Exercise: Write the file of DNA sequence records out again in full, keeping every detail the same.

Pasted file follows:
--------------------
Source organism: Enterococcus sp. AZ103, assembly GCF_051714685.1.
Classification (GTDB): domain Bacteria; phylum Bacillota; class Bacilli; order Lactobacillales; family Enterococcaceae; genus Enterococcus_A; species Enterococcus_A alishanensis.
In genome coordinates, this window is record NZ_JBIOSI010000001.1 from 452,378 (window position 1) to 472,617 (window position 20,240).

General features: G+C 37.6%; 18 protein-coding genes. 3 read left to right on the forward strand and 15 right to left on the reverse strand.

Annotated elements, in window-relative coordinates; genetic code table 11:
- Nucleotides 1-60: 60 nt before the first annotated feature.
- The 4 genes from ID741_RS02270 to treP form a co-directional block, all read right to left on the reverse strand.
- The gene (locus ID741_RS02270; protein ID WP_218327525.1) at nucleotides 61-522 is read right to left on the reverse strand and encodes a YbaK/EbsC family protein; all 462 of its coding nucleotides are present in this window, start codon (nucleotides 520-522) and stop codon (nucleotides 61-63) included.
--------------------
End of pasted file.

Source organism: Enterococcus sp. AZ103, assembly GCF_051714685.1.
Classification (GTDB): domain Bacteria; phylum Bacillota; class Bacilli; order Lactobacillales; family Enterococcaceae; genus Enterococcus_A; species Enterococcus_A alishanensis.
In genome coordinates, this window is record NZ_JBIOSI010000001.1 from 452,378 (window position 1) to 472,617 (window position 20,240).

General features: G+C 37.6%; 18 protein-coding genes. 3 read left to right on the forward strand and 15 right to left on the reverse strand.

Annotated elements, in window-relative coordinates; genetic code table 11:
- Nucleotides 1-60: 60 nt before the first annotated feature.
- The 4 genes from ID741_RS02270 to treP form a co-directional block, all read right to left on the reverse strand.
- The gene (locus ID741_RS02270; protein ID WP_218327525.1) at nucleotides 61-522 is read right to left on the reverse strand and encodes a YbaK/EbsC family protein; all 462 of its coding nucleotides are present in this window, start codon (nucleotides 520-522) and stop codon (nucleotides 61-63) included.